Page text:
This is a lot to unpack. First of all, recognize how you define atheist for yourself. You will see great variance in use of the words atheist and agnostic. I cannot prove a negative. No matter how implausible I believe a god as described in, for example, the Bible is, I can't prove 100% either way. I do not KNOW (gnostic) but I do not BELIEVE (lack of theism). So, I am among the group who considers this defined as agnostic atheist. Notice Lot's Wife goes with just agnostic. This would be correct since no one KNOWS with proof. Whether or not she believes, I do not know.
The problem comes whensome atheists say there is no god (which might be true) but they put themselves in the position of burden of proof. If someone defines atheism that way, it is important to know. Most theists assume that is what is meant, which is often true. The word means a(without)-theism(belief in god). This is a constant source of confusion. If you don't know 100% but don't believe, for many of us, that falls under the atheist umbrella.
If a theist describes God with some vague terms, it leads nowhere since they can't define what they mean. They usually pick words that already have a definition (love, physics, energy, everything, etc.) to define God. This solves nothing.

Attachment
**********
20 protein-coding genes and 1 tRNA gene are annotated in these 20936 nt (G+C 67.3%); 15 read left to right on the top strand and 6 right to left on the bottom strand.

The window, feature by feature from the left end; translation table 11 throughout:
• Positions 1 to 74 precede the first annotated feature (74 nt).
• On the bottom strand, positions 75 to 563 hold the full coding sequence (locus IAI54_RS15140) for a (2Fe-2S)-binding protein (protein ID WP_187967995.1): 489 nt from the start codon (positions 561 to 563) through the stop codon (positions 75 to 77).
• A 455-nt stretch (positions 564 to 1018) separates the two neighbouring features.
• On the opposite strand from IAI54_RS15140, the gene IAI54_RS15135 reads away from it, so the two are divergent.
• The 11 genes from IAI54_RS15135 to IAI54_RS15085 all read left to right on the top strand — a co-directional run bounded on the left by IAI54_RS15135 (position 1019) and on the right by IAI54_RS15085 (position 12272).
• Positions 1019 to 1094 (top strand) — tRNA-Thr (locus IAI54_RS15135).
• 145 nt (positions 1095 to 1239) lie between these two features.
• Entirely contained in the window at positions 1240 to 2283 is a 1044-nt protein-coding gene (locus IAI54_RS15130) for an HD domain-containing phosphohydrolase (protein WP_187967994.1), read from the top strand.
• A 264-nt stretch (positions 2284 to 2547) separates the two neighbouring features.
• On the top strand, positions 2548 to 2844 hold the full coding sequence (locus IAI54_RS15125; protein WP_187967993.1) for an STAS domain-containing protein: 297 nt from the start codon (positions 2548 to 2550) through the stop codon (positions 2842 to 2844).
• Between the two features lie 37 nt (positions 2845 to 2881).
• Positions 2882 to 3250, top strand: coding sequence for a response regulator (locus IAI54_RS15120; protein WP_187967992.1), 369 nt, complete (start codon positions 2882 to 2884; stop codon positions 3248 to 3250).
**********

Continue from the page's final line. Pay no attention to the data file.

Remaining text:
> I watched the Genius of Charles Darwin by Richard
> Dawkins and my world just lit up. I was ignorant
> of a lot the science having never looked at it as
> a mormon and not much since. I am of course
> continuing to read and (mostly) watch things but
> have no one to discuss it with being surrounded by
> mostly religious folk.
Dawkins is a brilliant teacher for biology. The Greatest Show on Earth is great.
The problem is that many dismiss him because of his personality. They shoot the messenger and therefore never learn the message. He has many fantastic books we can discuss as you decide.
> So for those who are long standing atheists
> discussing detailed science stuff that I don’t
> yet understand, if you’re interested in
> discussing it, I’m interested to know what you
> think/understand in simple layman's terms (or
> point me towards a good resource) of:
> -How you understand how the universe began?